University Sporting Goods

University Sporting Goods employee restocks for another big football weekend.University Sporting Goods is a store with staying power. It’s been a part of the story of the Oxford Square for the past half a century.

Opened in 1966 by George Maynard and George Watson of Tupelo, few businesses have remained on the Courthouse Square that were there before Archie Manning ever took a snap for Coach John Vaught and the Ole Miss Rebels. But University Sporting Goods is one.

Originally located where Boure’ is now in the northwest corner of the Square, the business moved in the late 1980s to its present location in the northeast section of the Square. Downtown Grill, the former restaurant, was located in the old University Sporting Goods location before Boure’ moved there.

University Sporting Goods flourished in its old location and continues to do so in its present one. Owned by George “Pat” Patterson and Jeff Busby, as the times and Oxford and the University of Mississippi have changed, so has University Sporting Goods. But it always remained true to its roots.

“It was the only sporting goods store in town at that time, ” Busby said of the early years and even into the 1980s. “You did a little bit of everything. Uniforms for all your park commissions and everything else. There are things we did back then that we still do today.”

That’s because Busby and Patterson and the staff at University Sporting Goods understand their roles in the larger community of Oxford, Lafayette County, and Ole Miss.

“We keep our footballs and baseball and basketballs, bats, gloves, all those things, ” he said. “We don’t want to lose what we started with. Of course, now we are also a fan shop. In the fall we basically transition into an Ole Miss store. Back in the 1980s and early 1990s, I’ll bet there weren’t three racks with Ole Miss items. But you didn’t have but 30-something-thousand for some games. Now you can have that many in the Grove when Ole Miss is playing.”

Busby recalled the last 30 years of University Sporting Goods and remembers the way things were three decades ago and before.

“I started working for George Maynard in 1984. John Champion was working here. George Maynard continued to live in Tupelo. He and his wife would stay here Monday and Tuesday nights at the old Holiday Inn, go home to Tupelo Wednesday, come back and stay Thursday night every week and go back home Friday afternoon. He probably did that 20 or 30 years. Pat bought the store in December, 1984. I was already working here. I started working here when I was a senior in high school and then started Ole Miss in the fall of 1984.”

Busby said there was a time when non-football game Saturdays could be handled by one person in the store, and the summers were much slower.

“Oxford has become a destination place, ” he said. “And the Ole Miss football game weekends are the biggest ones of the year for us. This is our Christmas time.”

Ole Miss was one of those college football teams that for decades played more home games away from home than actually at home. Memphis or Jackson would host games each fall, and Oxford hosted only two or three Rebel football games each season.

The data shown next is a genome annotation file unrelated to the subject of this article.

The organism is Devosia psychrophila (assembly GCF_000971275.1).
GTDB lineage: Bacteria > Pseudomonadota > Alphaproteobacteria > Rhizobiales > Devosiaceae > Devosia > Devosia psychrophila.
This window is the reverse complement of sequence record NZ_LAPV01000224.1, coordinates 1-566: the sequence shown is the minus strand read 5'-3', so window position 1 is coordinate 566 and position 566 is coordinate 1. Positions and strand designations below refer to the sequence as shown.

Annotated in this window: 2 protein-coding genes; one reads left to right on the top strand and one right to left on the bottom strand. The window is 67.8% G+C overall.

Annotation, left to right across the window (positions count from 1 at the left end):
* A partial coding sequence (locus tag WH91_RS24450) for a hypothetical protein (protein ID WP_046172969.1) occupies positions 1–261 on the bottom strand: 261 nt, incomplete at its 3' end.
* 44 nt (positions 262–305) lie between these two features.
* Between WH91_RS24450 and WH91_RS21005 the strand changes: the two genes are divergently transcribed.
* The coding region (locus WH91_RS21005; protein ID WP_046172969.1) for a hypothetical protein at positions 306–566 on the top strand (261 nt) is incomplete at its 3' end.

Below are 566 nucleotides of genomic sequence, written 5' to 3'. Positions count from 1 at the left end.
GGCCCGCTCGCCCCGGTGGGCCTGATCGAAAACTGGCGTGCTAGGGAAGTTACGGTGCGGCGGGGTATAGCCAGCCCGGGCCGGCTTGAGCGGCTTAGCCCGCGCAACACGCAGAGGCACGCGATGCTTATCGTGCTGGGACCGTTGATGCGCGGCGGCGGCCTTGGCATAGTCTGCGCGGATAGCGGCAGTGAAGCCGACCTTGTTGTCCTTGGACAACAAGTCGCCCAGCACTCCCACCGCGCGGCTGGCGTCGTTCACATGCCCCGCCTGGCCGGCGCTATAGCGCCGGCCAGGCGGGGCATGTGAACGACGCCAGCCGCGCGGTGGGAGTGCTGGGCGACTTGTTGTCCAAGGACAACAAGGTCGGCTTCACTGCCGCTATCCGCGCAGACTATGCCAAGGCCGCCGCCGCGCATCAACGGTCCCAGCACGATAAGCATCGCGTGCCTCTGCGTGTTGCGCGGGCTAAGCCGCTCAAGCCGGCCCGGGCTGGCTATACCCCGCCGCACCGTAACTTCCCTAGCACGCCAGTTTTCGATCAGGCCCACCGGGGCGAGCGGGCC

Now with seven home football games each year here, along with numerous sports events and other activities every weekend throughout the year, the whole world of Oxford has changed. Bowl games always help, too.

“December is one of our slowest months, unless Ole Miss is playing in a bowl game, ” Busby said. “The students are gone home, and there aren’t as many people here. Now that they play in a bowl game every year, December is better for us.”

The business began screen printing in the 1980s before any others.

“Pat and I went to Scottsdale, Ariz., to learn how to screen print, ” he said. “That really got us going as far as softball teams, which was so big back then. It let us do so much in house. That still today is a huge contributor to this business, whether it’s for fraternities or sororities or travel baseball teams. We don’t do as much park commission business as we used to, mainly because Pat is mayor, so we can’t bid on any city stuff, and I am a county supervisor, so we can’t bid on any county stuff. We can’t bid on park commission things, but we can with the travel teams.”

Busby grew up in Oxford and understands the place, as well as all its changes. He knows the people and said the store is like a gathering place, almost like a reunion of sorts, when former employees and longtime customers drop by.

There’s a small town, hometown feel to University Sporting Goods as well, and that’s the way the staff wants it.

“We want to continue that type business, that personal relationship type business, ” Busby said. “We’re a part of this community and have been since 1966. We have Oxford and Lafayette items. We sell tickets for the Crosstown Classic, which is this Friday night. We give the trophy – the University Sporting Goods Crosstown Classic. We still have the University Sporting Goods Game of the Week on radio, for both Oxford and Lafayette.
“There’s a lot more competition here than there was a few years ago, but there are a lot more people here or coming into this town. We continue to do what we do best, and we continue to grow each year.”

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